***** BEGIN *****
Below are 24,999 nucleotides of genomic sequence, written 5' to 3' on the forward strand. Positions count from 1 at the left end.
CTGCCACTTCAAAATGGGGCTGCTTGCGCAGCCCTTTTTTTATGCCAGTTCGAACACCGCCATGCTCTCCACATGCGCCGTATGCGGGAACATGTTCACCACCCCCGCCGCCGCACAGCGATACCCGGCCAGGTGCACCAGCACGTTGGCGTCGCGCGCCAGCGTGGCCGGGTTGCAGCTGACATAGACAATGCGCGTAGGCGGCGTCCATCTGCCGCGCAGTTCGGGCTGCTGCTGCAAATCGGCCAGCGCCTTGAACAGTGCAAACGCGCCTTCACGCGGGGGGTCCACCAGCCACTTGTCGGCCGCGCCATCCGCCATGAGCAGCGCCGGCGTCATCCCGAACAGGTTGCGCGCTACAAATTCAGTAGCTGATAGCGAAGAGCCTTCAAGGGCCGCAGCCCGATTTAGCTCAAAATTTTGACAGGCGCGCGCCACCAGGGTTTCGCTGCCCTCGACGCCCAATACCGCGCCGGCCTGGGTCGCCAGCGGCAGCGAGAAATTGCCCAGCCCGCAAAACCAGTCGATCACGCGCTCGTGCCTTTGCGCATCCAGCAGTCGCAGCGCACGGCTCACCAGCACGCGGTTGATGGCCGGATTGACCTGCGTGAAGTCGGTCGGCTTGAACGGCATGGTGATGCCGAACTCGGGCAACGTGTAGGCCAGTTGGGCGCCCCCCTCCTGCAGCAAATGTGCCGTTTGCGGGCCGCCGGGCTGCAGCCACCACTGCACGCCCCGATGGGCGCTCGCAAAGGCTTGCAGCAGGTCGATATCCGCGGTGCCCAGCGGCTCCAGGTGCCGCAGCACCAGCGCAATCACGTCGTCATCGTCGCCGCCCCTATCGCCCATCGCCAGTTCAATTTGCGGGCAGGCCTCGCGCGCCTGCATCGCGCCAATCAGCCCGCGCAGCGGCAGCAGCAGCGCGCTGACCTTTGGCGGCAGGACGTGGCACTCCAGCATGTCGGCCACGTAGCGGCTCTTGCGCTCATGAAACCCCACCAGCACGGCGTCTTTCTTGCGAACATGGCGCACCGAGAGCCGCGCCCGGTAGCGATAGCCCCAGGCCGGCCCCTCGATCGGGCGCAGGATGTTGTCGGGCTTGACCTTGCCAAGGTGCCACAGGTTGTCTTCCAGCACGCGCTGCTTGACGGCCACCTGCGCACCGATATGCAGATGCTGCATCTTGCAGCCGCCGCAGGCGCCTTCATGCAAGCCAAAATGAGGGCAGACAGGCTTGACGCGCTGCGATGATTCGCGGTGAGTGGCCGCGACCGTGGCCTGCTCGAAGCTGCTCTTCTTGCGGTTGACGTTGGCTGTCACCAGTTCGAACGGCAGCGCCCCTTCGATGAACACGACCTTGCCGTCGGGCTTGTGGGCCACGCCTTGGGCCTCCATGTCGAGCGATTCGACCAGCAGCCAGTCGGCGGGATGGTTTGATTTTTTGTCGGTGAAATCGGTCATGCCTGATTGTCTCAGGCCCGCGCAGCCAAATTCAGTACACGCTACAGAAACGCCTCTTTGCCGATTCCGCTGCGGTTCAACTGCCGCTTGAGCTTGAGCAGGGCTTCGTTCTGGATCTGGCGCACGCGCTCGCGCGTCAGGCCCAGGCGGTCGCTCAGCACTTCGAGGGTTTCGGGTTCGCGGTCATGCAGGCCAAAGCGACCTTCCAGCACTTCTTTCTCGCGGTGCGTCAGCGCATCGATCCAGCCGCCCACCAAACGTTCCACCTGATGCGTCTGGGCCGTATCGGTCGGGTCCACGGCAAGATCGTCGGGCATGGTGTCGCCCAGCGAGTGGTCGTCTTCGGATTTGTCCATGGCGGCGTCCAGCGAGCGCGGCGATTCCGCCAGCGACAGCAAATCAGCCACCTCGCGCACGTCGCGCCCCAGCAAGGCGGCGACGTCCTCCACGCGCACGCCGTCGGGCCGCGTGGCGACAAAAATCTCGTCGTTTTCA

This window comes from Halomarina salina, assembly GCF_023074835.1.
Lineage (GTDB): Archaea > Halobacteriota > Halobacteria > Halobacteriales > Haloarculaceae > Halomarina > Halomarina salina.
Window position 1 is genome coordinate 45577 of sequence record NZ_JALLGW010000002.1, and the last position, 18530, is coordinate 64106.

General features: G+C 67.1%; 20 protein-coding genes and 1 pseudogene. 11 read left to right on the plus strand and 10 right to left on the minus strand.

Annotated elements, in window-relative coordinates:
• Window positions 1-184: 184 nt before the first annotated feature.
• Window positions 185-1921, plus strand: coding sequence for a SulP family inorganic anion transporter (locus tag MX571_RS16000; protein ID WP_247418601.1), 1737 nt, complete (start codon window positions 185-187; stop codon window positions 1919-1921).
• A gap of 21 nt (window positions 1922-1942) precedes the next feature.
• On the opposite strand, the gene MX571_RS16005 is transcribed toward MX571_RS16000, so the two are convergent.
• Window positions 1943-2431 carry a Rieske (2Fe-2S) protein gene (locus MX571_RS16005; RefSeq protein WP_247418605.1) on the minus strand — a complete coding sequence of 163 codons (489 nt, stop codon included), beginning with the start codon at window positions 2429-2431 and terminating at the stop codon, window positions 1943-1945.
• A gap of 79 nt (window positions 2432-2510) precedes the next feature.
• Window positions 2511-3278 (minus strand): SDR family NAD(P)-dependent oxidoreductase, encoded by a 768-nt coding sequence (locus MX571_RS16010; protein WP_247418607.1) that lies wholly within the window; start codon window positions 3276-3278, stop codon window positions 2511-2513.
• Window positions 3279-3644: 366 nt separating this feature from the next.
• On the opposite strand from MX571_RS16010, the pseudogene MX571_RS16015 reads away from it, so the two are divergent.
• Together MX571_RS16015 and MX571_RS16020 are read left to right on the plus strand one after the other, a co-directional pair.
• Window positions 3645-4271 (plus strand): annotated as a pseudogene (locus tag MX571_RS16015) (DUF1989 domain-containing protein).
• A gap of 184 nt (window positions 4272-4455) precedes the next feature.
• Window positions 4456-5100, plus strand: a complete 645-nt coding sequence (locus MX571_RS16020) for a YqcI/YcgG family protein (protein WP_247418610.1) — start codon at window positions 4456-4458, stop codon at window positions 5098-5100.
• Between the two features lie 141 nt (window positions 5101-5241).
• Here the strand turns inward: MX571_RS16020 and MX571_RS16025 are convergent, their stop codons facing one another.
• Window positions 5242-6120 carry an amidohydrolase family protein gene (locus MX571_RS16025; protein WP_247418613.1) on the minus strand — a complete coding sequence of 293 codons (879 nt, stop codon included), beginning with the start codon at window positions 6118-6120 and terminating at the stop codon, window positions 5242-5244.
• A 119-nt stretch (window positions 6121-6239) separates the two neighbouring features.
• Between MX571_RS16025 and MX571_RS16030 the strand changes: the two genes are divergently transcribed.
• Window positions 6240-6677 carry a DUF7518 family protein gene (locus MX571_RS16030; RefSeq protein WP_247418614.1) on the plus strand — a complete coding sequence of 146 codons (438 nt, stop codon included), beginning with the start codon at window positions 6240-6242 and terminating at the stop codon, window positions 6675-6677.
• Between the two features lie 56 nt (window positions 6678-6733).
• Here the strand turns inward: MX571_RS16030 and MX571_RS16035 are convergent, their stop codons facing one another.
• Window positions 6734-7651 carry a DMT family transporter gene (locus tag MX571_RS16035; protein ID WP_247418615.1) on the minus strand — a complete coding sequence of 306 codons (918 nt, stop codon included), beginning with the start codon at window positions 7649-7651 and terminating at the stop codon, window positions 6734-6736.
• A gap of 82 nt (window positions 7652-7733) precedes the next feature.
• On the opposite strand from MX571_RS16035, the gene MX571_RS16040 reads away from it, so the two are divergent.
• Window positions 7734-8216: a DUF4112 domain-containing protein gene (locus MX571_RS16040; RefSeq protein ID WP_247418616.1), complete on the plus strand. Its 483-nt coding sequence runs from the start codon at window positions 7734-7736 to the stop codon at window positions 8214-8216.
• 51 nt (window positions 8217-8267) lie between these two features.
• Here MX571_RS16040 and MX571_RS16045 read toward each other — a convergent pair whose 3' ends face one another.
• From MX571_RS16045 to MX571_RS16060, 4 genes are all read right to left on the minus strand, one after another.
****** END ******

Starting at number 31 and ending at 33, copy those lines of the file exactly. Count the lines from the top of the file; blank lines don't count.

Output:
• On the opposite strand from MX571_RS16035, the gene MX571_RS16040 reads away from it, so the two are divergent.
• Window positions 7734-8216: a DUF4112 domain-containing protein gene (locus MX571_RS16040; RefSeq protein ID WP_247418616.1), complete on the plus strand. Its 483-nt coding sequence runs from the start codon at window positions 7734-7736 to the stop codon at window positions 8214-8216.
• 51 nt (window positions 8217-8267) lie between these two features.